As the warm-season turfgrasses begin to green-up in the spring, symptoms of a disease known as large patch often become evident. This is a common disease of centipedegrass, St. Augustinegrass, zoysiagrass, and bermudagrass grown for lawns, landscapes, golf turf, and athletic fields. Centipedegrass and St. Augustinegrass are particularly susceptible to large patch.
Symptoms of large patch appear in roughly circular patches from 2 feet up to 10 feet or more in diameter. The affected turf will initially be orange, yellow, or reddish-brown in color but will then turn tan and collapse to the ground. The disease can spread rapidly to encompass large areas of turf, and distinct circular patches may not be obvious in these cases.
Fungicides are available for large patch control, but they are most effective when applied preventatively. The first application should be made in the late summer or early fall when soil temperatures decline to 70°F. One application will control minor cases of the disease, but two to three applications on a 4 to 6 week interval may be needed to control severe cases. Fungicides are not very effective in the spring once the symptoms of large patch appear. Curative applications will help to reduce further spread of the disease, but the affected turf will be very slow to recover.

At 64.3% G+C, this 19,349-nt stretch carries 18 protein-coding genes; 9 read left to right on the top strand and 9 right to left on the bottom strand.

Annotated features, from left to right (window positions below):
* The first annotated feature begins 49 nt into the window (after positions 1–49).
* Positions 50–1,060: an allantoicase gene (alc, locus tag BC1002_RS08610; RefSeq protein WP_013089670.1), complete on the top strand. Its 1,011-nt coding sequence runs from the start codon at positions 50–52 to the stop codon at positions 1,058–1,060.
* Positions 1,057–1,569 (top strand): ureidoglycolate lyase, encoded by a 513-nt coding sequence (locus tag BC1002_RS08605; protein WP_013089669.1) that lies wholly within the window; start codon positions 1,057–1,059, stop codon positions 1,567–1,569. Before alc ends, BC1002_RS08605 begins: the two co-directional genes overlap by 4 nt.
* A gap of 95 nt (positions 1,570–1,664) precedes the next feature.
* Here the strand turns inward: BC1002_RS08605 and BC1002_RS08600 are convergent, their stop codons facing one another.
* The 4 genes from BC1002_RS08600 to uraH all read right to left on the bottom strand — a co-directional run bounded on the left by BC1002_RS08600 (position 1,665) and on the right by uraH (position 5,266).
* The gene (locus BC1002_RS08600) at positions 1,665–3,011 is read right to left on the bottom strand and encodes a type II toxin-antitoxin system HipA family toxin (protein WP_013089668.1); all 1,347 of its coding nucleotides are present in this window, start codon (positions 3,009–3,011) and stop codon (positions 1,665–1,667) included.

For more information on large patch and preventative fungicide programs, please visit the following link: